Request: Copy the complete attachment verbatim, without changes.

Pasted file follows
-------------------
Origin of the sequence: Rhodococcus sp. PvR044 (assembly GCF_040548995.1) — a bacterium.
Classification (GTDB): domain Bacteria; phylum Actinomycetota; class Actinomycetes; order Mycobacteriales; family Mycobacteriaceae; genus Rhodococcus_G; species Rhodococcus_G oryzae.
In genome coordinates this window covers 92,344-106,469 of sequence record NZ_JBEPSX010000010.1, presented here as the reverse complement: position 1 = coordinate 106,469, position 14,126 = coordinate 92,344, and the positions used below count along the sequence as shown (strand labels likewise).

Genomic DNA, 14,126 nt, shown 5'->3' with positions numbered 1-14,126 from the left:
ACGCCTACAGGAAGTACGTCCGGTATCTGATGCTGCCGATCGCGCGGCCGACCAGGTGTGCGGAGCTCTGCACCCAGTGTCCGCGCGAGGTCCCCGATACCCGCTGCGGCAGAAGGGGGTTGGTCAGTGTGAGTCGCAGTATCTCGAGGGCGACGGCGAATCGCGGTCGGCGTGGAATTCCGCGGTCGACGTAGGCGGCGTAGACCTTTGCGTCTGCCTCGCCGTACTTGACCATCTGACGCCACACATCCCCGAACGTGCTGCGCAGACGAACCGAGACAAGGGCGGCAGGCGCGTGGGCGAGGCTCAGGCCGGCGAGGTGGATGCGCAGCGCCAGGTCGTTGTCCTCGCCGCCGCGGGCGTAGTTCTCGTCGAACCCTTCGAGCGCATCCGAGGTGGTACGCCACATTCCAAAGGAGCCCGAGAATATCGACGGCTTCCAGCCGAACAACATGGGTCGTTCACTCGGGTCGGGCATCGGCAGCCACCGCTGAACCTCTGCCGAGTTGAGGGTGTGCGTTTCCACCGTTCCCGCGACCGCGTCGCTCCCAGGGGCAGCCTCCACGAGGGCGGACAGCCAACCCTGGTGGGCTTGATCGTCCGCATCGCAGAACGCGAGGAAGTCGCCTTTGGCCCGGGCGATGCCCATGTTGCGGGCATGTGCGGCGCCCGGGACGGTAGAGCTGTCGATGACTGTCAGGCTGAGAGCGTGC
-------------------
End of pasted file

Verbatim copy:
Origin of the sequence: Rhodococcus sp. PvR044 (assembly GCF_040548995.1) — a bacterium.
Classification (GTDB): domain Bacteria; phylum Actinomycetota; class Actinomycetes; order Mycobacteriales; family Mycobacteriaceae; genus Rhodococcus_G; species Rhodococcus_G oryzae.
In genome coordinates this window covers 92,344-106,469 of sequence record NZ_JBEPSX010000010.1, presented here as the reverse complement: position 1 = coordinate 106,469, position 14,126 = coordinate 92,344, and the positions used below count along the sequence as shown (strand labels likewise).

Genomic DNA, 14,126 nt, shown 5'->3' with positions numbered 1-14,126 from the left:
ACGCCTACAGGAAGTACGTCCGGTATCTGATGCTGCCGATCGCGCGGCCGACCAGGTGTGCGGAGCTCTGCACCCAGTGTCCGCGCGAGGTCCCCGATACCCGCTGCGGCAGAAGGGGGTTGGTCAGTGTGAGTCGCAGTATCTCGAGGGCGACGGCGAATCGCGGTCGGCGTGGAATTCCGCGGTCGACGTAGGCGGCGTAGACCTTTGCGTCTGCCTCGCCGTACTTGACCATCTGACGCCACACATCCCCGAACGTGCTGCGCAGACGAACCGAGACAAGGGCGGCAGGCGCGTGGGCGAGGCTCAGGCCGGCGAGGTGGATGCGCAGCGCCAGGTCGTTGTCCTCGCCGCCGCGGGCGTAGTTCTCGTCGAACCCTTCGAGCGCATCCGAGGTGGTACGCCACATTCCAAAGGAGCCCGAGAATATCGACGGCTTCCAGCCGAACAACATGGGTCGTTCACTCGGGTCGGGCATCGGCAGCCACCGCTGAACCTCTGCCGAGTTGAGGGTGTGCGTTTCCACCGTTCCCGCGACCGCGTCGCTCCCAGGGGCAGCCTCCACGAGGGCGGACAGCCAACCCTGGTGGGCTTGATCGTCCGCATCGCAGAACGCGAGGAAGTCGCCTTTGGCCCGGGCGATGCCCATGTTGCGGGCATGTGCGGCGCCCGGGACGGTAGAGCTGTCGATGACTGTCAGGCTGAGAGCGTGC